CH El Dorado.  In August 2006, the Company purchased all of the outstanding membership interests in Teris LLC (“Teris”) and changed the name of Teris to Clean Harbors El Dorado, LLC (“CH El Dorado”). At the time of the acquisition, Teris was, and CH El Dorado now is, involved in certain legal proceedings arising from a fire on January 2, 2005, at the incineration facility owned and operated by Teris in El Dorado, Arkansas.

 

CH El Dorado is defending vigorously the claims asserted against Teris in those proceedings, and the Company believes that the resolution of those proceedings will not have a materially adverse affect on the Company’s financial position, results of operations or cash flows. In addition to CH El Dorado’s defenses to the lawsuits, the Company will be entitled to rely upon an indemnification from the seller of the membership interests in Teris which is contained in the purchase agreement for those interests. Under that agreement, the seller agreed to indemnify (without any deductible amount) the Company against any damages which the Company might suffer as a result of the lawsuits to the extent that such damages are not fully covered by insurance or the reserves which Teris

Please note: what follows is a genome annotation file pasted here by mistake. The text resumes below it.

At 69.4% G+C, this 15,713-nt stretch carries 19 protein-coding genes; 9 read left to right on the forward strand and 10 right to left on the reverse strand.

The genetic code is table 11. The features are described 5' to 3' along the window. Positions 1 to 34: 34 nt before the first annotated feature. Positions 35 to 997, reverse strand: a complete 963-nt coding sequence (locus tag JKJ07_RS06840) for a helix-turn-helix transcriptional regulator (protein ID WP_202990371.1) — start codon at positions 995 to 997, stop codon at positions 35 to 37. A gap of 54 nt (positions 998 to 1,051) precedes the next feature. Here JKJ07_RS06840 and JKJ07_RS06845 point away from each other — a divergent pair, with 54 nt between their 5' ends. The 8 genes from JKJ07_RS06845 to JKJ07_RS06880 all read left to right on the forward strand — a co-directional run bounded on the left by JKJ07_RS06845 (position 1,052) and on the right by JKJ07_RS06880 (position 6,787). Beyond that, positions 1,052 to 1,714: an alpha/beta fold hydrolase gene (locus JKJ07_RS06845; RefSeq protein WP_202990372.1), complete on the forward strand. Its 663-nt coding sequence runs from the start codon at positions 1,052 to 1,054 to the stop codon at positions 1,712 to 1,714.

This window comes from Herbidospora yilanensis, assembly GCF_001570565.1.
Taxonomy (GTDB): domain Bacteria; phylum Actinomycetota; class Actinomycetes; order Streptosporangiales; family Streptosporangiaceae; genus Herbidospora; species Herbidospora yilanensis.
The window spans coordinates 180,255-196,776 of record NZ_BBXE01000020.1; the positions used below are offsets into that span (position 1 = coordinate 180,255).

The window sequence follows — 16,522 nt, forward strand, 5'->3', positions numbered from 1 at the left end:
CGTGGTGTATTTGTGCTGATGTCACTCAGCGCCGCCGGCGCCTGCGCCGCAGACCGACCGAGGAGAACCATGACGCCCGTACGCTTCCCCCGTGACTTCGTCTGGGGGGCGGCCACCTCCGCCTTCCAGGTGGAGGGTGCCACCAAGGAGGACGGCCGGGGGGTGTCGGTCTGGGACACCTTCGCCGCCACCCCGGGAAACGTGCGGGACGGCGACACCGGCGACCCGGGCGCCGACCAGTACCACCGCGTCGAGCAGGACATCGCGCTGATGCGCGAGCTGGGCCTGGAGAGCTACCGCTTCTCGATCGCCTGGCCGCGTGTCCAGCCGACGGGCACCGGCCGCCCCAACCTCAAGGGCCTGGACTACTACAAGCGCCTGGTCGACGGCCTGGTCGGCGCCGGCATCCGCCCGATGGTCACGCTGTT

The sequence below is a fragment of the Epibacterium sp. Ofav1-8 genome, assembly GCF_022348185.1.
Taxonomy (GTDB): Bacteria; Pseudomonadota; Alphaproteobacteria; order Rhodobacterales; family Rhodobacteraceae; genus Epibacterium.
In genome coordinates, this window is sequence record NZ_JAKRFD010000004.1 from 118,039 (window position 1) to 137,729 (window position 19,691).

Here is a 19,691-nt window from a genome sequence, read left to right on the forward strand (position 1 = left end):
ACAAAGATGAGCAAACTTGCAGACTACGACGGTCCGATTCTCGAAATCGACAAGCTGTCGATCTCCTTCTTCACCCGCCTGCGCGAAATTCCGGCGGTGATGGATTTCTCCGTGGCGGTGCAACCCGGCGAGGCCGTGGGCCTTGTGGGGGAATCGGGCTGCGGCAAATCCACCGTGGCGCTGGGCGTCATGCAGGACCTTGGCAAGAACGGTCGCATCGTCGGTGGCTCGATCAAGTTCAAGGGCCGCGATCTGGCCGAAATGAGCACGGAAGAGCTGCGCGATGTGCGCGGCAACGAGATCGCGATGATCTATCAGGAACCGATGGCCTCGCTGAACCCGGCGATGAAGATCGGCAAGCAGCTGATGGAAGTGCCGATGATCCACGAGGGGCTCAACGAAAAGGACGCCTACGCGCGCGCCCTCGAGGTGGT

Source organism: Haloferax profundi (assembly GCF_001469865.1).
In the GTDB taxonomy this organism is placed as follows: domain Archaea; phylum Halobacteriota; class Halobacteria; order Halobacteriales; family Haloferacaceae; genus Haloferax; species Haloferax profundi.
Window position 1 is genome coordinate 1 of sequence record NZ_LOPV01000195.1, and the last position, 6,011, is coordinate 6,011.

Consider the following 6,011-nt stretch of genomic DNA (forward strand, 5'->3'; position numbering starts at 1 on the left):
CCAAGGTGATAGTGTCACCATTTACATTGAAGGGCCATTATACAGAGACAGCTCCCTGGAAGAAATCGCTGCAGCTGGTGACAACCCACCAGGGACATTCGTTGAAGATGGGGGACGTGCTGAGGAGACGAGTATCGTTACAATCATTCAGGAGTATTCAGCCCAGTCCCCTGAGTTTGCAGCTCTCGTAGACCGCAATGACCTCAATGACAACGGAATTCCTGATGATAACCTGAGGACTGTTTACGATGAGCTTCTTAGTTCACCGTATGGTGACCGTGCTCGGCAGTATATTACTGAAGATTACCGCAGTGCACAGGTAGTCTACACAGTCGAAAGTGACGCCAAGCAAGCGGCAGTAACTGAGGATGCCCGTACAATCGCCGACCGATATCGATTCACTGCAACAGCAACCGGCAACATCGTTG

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had established on its books prior to the acquisition. The seller’s parent also guaranteed the indemnification obligation of the seller to the Company.